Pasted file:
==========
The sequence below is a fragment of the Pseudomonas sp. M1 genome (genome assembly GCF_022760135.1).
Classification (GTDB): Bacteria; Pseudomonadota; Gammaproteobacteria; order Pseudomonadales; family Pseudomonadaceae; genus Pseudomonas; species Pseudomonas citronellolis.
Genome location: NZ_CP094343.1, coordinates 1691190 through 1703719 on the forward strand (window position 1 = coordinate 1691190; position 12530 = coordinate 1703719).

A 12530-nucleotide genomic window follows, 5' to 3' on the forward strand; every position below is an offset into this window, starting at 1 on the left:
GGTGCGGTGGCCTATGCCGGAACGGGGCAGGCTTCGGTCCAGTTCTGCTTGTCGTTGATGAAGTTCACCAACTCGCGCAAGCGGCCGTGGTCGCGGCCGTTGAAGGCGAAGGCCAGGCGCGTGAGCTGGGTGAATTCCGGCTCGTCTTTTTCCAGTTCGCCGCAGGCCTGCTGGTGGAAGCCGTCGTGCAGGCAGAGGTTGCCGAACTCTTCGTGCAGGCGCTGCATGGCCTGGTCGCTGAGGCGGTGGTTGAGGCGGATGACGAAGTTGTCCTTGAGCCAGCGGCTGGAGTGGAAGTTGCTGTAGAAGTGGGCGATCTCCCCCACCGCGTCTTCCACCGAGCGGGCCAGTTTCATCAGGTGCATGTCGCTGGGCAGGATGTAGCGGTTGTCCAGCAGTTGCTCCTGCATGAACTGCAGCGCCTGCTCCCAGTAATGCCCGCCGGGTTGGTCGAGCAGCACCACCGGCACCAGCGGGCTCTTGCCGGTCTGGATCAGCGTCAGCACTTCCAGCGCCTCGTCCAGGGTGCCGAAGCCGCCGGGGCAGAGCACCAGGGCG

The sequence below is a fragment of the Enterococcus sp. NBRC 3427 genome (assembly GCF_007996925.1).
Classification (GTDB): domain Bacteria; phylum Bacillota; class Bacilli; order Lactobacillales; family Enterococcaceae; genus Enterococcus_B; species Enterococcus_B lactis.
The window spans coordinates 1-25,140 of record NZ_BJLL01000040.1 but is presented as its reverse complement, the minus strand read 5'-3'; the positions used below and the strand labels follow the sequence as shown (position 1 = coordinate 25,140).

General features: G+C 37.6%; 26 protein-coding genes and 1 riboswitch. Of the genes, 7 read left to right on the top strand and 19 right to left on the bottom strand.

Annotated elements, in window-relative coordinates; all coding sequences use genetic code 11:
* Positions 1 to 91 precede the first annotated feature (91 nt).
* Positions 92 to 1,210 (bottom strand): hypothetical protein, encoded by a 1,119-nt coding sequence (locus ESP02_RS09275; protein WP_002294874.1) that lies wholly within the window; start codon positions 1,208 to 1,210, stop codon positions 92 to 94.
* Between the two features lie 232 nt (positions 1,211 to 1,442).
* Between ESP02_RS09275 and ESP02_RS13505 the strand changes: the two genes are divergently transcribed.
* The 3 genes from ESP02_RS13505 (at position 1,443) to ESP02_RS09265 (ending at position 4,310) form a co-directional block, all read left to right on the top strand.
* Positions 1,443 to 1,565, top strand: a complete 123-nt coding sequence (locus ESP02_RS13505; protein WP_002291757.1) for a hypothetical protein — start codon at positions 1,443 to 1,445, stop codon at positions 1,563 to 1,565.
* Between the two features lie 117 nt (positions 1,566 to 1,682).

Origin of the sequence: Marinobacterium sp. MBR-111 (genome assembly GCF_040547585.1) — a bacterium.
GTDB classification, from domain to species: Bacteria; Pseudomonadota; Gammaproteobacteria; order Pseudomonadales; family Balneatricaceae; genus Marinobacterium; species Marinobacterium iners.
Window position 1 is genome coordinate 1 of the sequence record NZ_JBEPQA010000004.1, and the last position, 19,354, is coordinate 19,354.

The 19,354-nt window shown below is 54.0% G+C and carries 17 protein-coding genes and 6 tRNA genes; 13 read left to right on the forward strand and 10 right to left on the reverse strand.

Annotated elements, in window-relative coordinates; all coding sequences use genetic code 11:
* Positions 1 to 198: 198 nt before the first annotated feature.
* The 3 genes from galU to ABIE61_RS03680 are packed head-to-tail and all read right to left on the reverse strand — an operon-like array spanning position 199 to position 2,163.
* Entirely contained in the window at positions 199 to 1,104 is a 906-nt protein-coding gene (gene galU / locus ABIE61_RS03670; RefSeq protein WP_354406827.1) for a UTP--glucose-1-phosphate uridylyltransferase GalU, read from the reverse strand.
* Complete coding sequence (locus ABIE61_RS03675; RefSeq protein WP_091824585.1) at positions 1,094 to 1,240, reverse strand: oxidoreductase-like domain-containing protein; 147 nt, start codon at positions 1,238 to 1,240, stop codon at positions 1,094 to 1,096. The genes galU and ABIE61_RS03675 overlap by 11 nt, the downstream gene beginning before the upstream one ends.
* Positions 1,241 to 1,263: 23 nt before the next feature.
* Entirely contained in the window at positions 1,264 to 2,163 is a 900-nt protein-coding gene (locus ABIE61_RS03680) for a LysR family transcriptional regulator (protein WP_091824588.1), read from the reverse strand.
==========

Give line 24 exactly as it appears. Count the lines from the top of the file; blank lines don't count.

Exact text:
* The 3 genes from galU to ABIE61_RS03680 are packed head-to-tail and all read right to left on the reverse strand — an operon-like array spanning position 199 to position 2,163.